Taste of Cement

The civil war in Syria is causing people to flee to neighbouring countries. In “Taste of Cement”, Ziad Kalthoum shows in aesthetic pictures the everyday work of the “workers in exile” who were hired as construction workers in Lebanon on major construction sites – and who are, amidst cement, reminded of the traumatic experiences of their bombed hometowns. 

 “Dedicated to all workers in exile.” That’s how the credits of Syrian filmmaker Ziad Kalthoum’s film start.  In a way, the film is therefore also dedicated to himself: After being recruited by the Asad-regime in 2010, Kalthoum deserts from military service and lives hidden in Damascus for eight months before fleeing to neighbouring Lebanon at the beginning of 2013. His two documentary films have been marked by this escape experience: while The Immortal Sergeant consists of video footage secretly filmed during his military service, in his second work Taste of Cement he films the working conditions of Syrian construction workers in Lebanon. 

While their home towns are being destroyed by the civil war, Syrian construction workers are simultaneously building a high-rise construction in Lebanon’s capital Beirut. Due to a curfew for the workers, they are not allowed to leave the construction site at night and so they live, cook and sleep in the basement of the building.

The war in Syria, which they are following through the media, is not letting them go – especially in this environment.

Kalthoum did not receive permission to film until he convinced the site manager of his admiration for the building and pretended to want to document its development. However, interviews with the construction workers were strictly forbidden, as was filming their housing in the basement. When it came to light that the film team was resisting these rules, they were expelled from the construction site and threatened. The film director then fled to Berlin, where he received political asylum. This background may explain Kalthoum’s efforts to translate the imposed silence – “setting the tone” over long stretches of the film – with the help of aesthetic means: Be it from a worm’s eye view that visualizes the status of the workers, contrasting camera angles that reveal the contrast between lived reality and imaginary spaces of longing, or extreme close-ups, images mirrored in the iris of the eye that make the workers “inner images” visible. It was precisely through this brilliant aesthetic design of the oppressive, sometimes shocking shots that Taste of Cement was enthusiastically celebrated by film critics.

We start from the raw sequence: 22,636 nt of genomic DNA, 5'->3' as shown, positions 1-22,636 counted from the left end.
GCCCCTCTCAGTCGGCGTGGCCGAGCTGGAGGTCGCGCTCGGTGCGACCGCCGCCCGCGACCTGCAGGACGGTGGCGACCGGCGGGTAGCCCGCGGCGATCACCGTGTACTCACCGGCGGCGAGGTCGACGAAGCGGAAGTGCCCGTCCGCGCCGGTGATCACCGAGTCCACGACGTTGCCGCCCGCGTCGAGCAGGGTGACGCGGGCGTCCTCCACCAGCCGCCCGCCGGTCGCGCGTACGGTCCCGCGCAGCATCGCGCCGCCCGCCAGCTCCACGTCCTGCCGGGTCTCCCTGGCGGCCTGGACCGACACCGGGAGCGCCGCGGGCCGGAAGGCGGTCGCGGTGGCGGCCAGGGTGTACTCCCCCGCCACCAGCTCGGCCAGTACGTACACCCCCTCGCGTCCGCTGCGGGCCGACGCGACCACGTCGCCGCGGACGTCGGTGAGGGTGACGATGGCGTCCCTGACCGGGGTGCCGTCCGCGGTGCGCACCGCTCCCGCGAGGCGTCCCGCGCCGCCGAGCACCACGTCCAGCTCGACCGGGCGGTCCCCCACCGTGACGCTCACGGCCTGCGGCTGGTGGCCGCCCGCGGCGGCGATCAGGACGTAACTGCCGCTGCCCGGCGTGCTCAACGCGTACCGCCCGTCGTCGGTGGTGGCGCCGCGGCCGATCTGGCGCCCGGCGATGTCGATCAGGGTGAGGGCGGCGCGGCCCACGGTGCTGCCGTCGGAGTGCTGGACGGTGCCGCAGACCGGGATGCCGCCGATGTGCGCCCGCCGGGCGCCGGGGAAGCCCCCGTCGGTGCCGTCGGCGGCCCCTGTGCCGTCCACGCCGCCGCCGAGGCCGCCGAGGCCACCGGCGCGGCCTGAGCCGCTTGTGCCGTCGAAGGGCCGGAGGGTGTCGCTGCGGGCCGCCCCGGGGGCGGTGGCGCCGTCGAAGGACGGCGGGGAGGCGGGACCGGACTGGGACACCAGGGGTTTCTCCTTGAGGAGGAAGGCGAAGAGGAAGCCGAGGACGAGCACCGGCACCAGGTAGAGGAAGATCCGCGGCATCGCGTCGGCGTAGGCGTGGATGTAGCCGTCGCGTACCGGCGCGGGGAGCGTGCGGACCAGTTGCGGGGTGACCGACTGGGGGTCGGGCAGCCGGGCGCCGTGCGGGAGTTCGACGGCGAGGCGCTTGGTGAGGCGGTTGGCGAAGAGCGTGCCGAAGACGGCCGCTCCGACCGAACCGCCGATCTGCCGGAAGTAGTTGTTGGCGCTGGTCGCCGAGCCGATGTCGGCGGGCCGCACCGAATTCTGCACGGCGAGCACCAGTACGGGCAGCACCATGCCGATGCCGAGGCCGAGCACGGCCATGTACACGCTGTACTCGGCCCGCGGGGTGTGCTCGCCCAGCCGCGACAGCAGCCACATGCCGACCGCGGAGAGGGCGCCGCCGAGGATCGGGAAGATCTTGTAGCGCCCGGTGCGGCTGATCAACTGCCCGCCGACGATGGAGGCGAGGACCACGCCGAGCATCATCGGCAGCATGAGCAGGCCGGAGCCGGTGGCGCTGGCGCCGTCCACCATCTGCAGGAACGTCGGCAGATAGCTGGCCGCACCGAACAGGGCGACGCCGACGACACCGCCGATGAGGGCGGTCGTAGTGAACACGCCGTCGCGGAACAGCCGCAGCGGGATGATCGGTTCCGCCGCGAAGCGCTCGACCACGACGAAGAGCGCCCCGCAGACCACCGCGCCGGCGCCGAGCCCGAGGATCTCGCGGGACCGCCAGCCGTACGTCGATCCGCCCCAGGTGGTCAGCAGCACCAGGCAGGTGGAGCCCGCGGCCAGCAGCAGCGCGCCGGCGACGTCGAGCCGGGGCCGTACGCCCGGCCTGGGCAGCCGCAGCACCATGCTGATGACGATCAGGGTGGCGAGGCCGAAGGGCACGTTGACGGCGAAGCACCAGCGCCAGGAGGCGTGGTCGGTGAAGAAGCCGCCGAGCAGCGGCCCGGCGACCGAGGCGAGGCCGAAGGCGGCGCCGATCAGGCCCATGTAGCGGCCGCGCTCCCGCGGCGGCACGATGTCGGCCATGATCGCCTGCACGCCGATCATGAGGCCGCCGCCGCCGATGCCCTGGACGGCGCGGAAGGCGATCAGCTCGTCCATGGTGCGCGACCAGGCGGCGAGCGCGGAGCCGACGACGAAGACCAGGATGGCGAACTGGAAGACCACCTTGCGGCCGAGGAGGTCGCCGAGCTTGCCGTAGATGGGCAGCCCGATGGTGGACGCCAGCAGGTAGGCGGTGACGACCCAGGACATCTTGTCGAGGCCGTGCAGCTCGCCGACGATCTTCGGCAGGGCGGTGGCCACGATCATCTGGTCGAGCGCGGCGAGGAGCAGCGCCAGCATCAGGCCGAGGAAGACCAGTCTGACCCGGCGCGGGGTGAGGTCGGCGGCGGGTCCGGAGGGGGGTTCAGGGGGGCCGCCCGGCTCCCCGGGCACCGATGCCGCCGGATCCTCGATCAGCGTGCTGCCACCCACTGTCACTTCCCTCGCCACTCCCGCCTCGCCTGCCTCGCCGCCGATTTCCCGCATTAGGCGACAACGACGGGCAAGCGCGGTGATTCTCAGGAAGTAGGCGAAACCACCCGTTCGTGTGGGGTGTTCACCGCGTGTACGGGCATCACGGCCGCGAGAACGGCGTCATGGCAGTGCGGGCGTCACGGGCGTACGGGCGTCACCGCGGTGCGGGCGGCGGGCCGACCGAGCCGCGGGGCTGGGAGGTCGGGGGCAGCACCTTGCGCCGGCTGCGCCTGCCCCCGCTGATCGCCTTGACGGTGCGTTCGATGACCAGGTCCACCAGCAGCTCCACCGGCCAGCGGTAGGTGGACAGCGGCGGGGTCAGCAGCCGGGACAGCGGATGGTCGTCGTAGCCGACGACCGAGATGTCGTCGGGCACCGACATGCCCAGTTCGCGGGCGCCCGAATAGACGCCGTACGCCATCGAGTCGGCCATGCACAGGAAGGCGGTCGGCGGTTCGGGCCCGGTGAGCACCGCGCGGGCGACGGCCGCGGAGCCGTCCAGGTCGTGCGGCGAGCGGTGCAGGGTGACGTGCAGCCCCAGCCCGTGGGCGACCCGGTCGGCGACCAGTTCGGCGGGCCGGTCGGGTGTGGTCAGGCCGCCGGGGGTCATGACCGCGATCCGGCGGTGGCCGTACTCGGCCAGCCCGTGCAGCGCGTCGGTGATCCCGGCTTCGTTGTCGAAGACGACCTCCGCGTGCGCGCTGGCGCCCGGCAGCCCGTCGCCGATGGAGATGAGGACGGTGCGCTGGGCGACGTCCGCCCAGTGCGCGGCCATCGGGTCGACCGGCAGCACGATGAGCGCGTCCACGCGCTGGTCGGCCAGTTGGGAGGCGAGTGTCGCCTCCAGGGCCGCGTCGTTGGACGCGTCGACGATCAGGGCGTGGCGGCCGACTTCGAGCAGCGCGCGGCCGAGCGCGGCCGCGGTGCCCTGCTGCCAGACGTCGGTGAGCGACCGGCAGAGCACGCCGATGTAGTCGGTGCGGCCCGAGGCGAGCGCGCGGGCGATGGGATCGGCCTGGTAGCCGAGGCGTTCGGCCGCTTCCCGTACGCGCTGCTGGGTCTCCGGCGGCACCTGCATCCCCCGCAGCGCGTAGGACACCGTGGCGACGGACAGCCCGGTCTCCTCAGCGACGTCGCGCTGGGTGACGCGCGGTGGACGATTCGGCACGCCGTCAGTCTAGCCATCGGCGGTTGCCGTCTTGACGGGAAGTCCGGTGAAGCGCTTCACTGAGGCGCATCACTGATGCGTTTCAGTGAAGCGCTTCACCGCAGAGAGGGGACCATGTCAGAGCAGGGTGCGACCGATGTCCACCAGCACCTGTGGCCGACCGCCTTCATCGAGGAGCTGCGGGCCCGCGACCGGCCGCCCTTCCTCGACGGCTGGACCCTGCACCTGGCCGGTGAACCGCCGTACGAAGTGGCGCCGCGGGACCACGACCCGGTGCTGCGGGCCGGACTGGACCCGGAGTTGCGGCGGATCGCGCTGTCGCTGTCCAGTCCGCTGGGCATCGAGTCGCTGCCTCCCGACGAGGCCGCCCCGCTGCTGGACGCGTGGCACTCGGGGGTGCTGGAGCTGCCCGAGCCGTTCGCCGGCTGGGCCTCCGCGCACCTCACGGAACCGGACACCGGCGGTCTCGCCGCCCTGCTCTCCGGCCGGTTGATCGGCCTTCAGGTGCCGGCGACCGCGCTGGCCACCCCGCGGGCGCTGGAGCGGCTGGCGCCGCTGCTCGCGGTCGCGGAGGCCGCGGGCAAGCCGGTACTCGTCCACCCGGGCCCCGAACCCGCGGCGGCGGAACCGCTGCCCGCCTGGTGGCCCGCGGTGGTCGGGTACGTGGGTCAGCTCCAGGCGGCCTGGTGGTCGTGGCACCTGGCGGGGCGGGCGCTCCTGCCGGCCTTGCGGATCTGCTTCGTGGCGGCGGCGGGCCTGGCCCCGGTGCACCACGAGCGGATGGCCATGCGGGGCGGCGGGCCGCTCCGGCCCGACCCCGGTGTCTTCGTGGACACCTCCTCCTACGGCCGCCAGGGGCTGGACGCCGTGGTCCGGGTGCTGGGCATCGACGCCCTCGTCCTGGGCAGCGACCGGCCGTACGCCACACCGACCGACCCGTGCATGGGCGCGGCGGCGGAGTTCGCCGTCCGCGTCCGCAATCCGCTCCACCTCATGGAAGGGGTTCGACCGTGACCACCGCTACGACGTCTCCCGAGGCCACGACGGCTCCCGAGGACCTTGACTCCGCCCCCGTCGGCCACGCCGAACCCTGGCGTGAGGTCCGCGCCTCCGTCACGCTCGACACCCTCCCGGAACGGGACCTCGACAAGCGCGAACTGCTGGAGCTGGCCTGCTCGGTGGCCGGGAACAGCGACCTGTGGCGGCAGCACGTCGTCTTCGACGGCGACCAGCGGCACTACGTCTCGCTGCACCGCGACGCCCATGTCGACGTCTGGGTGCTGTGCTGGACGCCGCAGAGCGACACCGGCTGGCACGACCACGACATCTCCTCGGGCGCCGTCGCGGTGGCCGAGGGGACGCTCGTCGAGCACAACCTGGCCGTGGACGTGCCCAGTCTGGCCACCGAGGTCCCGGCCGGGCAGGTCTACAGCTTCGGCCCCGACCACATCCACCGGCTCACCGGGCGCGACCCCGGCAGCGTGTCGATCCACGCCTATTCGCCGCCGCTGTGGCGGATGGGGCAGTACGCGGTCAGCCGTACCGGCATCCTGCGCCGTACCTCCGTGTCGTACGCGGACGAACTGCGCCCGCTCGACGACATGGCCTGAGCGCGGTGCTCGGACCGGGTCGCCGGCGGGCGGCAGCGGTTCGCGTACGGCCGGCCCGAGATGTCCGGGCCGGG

Ziad Kalthoum

Ziad Kalthoum was born in 1981 in Homs, Syria. He studied film and subsequently worked as an assistant director for several films, series and television programmes. In 2011 his first short documentary Aydil (Oh, my Heart) about a group of Kurdish women who prefer to live in a society without men was released. His first long documentary Al-Rakib Al-Khaled (The Immortal Sergeant, 2012), which won an award at the BBC Arabic Festival in London in 2015, gives an autobiographical insight into his everyday life during the imposed military service, that he completed in the mornings in the barracks , while working as an assistant director at the theatre in the afternoon. He deserted from military service and fled to Lebanon, where he shot Taste of Cement, until he was forced to flee to Germany. Taste of Cement was awarded Best Feature Film at its premiere in Switzerland at the Visions du Réel Festival – just one of many other awards.



REGIE: Ziad Kalthoum.
PRODUKTION: Mohammad Ali Atassi (Bidayyat, Audiovisual Arts), Ansgar Frerich (BASIS Berlin Filmproduktion), Tobias Siebert (BASIS Berlin Filmproduktion), Eva Kemme (BASIS Berlin Filmproduktion).
KOPRODUKTION: Dubai Film Market Enjaaz Film Fund, Doha Film Institute.
KAMERA: Talal Khoury.
SCHNITT: Alex Bakri, Frank Brummundt.

Weiterführende Literatur

  • Geri Krebs: Einer, der in dunkle Keller blickt. Neue Zürcher Zeitung, 2018. Link
  • Dieter Wieczorek: The Haunted Construction Workers of Beirut. Modern Times Review, 2017. Link

Translated by Jana Walch